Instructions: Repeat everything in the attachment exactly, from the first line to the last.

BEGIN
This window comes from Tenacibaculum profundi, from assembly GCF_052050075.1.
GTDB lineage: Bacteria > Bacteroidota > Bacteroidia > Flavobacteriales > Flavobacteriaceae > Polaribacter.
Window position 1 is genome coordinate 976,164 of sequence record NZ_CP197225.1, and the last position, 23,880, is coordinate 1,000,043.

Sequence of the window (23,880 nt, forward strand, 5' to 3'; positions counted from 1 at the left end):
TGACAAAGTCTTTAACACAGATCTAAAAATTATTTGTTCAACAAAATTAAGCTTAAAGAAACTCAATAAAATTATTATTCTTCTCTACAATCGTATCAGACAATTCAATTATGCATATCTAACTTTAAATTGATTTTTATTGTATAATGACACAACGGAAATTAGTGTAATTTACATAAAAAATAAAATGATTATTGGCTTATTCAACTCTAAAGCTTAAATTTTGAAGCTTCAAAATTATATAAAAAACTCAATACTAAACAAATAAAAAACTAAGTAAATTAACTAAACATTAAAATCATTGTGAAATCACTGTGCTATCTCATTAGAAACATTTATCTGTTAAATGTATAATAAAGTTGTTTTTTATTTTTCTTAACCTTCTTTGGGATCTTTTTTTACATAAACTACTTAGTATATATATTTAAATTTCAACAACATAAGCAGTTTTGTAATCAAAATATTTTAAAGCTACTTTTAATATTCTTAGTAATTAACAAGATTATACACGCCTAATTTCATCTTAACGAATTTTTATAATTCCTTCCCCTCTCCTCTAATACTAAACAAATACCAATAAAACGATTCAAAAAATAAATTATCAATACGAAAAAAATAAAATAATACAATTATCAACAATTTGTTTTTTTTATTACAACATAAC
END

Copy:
This window comes from Tenacibaculum profundi, from assembly GCF_052050075.1.
GTDB lineage: Bacteria > Bacteroidota > Bacteroidia > Flavobacteriales > Flavobacteriaceae > Polaribacter.
Window position 1 is genome coordinate 976,164 of sequence record NZ_CP197225.1, and the last position, 23,880, is coordinate 1,000,043.

Sequence of the window (23,880 nt, forward strand, 5' to 3'; positions counted from 1 at the left end):
TGACAAAGTCTTTAACACAGATCTAAAAATTATTTGTTCAACAAAATTAAGCTTAAAGAAACTCAATAAAATTATTATTCTTCTCTACAATCGTATCAGACAATTCAATTATGCATATCTAACTTTAAATTGATTTTTATTGTATAATGACACAACGGAAATTAGTGTAATTTACATAAAAAATAAAATGATTATTGGCTTATTCAACTCTAAAGCTTAAATTTTGAAGCTTCAAAATTATATAAAAAACTCAATACTAAACAAATAAAAAACTAAGTAAATTAACTAAACATTAAAATCATTGTGAAATCACTGTGCTATCTCATTAGAAACATTTATCTGTTAAATGTATAATAAAGTTGTTTTTTATTTTTCTTAACCTTCTTTGGGATCTTTTTTTACATAAACTACTTAGTATATATATTTAAATTTCAACAACATAAGCAGTTTTGTAATCAAAATATTTTAAAGCTACTTTTAATATTCTTAGTAATTAACAAGATTATACACGCCTAATTTCATCTTAACGAATTTTTATAATTCCTTCCCCTCTCCTCTAATACTAAACAAATACCAATAAAACGATTCAAAAAATAAATTATCAATACGAAAAAAATAAAATAATACAATTATCAACAATTTGTTTTTTTTATTACAACATAAC